BBC One, last night
Bold choice, Clive! The newsreader last night took the question master’s chair on Mastermind (BBC1) and signalled the beginning of a more flamboyant era as the show approaches its half-century.
John Humphrys, who stepped down earlier this year, favoured forbidding suits of midnight blue or black. The show’s original host, Magnus Magnusson, preferred the traditional uniform of bank managers – pale grey, with a pastel shirt.
But Clive Myrie arrived in a purple jacket with a lilac silk tie, as though he intended to step out on to the neon-lit circular stage and throw a few disco shapes.
Clive Myrie arrived in a purple jacket with a lilac silk tie. John Humphrys, who stepped down earlier this year, favoured forbidding suits of midnight blue or black
The show has a reputation to maintain, of course. The BBC loves to dub it ‘the toughest quiz on television’, which it certainly was when it launched in 1972
The real test, of course, is in the rapid delivery of those convoluted questions. Because Mastermind is played against the clock, and contestants wait for the questions to be completed before answering, the job combines crystal diction and tongue-twisting pace.
Here, Myrie excelled. He has the sort of baritone voice that makes smooth listening, with no awkward sibilance or stutters. Even the longest questions spooled out in a long fusillade and on a single breath.
Try saying this in one go without turning blue in the face: ‘In the 1960s Roger Moore played the crime fighter Simon Templar in the television series The Saint and one episode entitled The Ex-King of Diamonds featuring a Texan adventurer named Rod Houston is now recognised as the forerunner of what 1970s series also starring Moore?’ (Contestant Eleanor got that one right – it is The Persuaders.)
Magnusson was famous for his Presbyterian growl as he pronounced an answer ‘correct’. Humphrys favoured a smart ‘yep’ or ‘yes’. Myrie chose to drawl his verdict each time, dragging out the word until it was almost three syllables: ‘Heeye-ess.’ That slowed things down.
For us at home, any delay was welcome. Half the time, I was still puzzling over the question before, unwittingly playing by Two Ronnies rules (remember that classic sketch in which Ronnie Corbett gave the answer to the question before last?)
I thought I might have a shot at one specialist round, on the life and career of Bruce Springsteen.
But though I’ve been a fan for decades, I got just one right – and that was sheer luck, because by the end I was simply answering with the first thing that came into my head.
With the Roger Moore questions, I fared slightly better, scoring four. But I got none right on Tsar Nicholas II and his family, and only one on the geography of Switzerland – again, a guess.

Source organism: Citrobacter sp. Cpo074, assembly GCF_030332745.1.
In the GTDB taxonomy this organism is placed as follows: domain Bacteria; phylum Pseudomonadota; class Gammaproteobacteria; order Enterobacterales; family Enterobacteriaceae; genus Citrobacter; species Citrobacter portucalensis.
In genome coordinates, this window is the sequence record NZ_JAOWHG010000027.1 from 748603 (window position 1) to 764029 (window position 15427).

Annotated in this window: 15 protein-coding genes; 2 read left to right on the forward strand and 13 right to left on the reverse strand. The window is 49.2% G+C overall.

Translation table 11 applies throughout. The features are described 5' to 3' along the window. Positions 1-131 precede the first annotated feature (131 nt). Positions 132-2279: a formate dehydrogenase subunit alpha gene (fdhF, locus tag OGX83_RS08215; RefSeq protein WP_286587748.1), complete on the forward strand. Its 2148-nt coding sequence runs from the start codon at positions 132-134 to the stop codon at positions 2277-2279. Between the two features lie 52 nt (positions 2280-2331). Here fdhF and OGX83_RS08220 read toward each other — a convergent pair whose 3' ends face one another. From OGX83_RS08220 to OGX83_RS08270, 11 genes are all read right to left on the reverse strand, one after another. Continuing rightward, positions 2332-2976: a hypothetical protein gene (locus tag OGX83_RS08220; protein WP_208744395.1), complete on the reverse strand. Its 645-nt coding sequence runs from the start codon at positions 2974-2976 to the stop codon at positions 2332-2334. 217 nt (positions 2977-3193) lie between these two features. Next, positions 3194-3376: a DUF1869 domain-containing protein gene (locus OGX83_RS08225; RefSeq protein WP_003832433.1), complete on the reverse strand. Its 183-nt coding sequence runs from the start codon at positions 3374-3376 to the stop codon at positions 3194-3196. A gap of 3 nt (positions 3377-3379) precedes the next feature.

Tom, the Alpine geographer, was looking like a sure winner, but went to pieces in the general knowledge round – easily done in that inquisitorial spotlight.
That enabled Ranvir Singh Kalare, a software engineer who is blind, to edge to victory.
The show has a reputation to maintain, of course. The BBC loves to dub it ‘the toughest quiz on television’, which it certainly was when it launched in 1972.
Since then, many have tried to take its crown – most recently, Jon Snow’s Very Hard Questions on More4, which should have been titled Jon Snow’s Instantly Forgotten Quiz.
University Challenge, which has been running even longer than Mastermind, since 1962, is too often stymied by the youth of its contestants. The students display an extraordinary grasp of academic subjects, often alongside huge gaps in general knowledge. Many argue that Only Connect, presented by Victoria Coren Mitchell, is the toughest of all – though it’s really a test of lateral thinking more than deep learning.
Mastermind remains the true test of both specialist knowledge and broad intelligence. Myrie knows that, and he also knows his Mastermind history. ‘It’s all about the stark set, the lighting, the aggressive music,’ he says. ‘It’s the idea that you are being interrogated.’ He cites the legend that the show’s creator, BBC producer Bill Wright, was an RAF gunner shot down and captured over Germany during the Second World War – and that the infamous Mastermind spotlight was inspired by Gestapo techniques. And he adds a new insight: ‘They asked him “Name, rank and number” and that’s where he got “Name, occupation, specialist subject” from.’
Don’t be fooled by the party suit, then. Clive Myrie intends to be deadly serious.
Now test yourself on some of last night’s questions
1 The Bank of England £1 note, which ceased to be legal tender in 1988, featured a portrait of which English scientist?
2 Chisinau is the capital city of which eastern European country?
3 In the British Royal Family, what is the first name of the older sister of Princess Eugenie?
4 The kirpan is a type of ceremonial sword or dagger worn by followers of which religion?
5 Which chess piece can move diagonally only?
6 The singer Mary Wilson, who died in 2021, was the founding member of which 1960s chart-topping Motown pop group?
7 In yoga what name is given to the position in which a person sits cross legged with each foot placed on the opposite thigh?
8 What is the name of the smoke-dried ripe jalapeno chilli pepper used primarily in Mexican and Mexican inspired cuisine?
9 In American football the Super Bowl is played on which day of the week?
10 Which Portuguese explorer was killed after becoming involved in a battle on Mactan Island in the Philippines in 1521?
1 Sir Isaac Newton. 2 Moldova. 3 Beatrice.
4 Sikhism. 5 Bishop. 6 The Supremes.
7 Lotus. 8 Chipotle. 9 Sunday. 10 Ferdinand Magellan.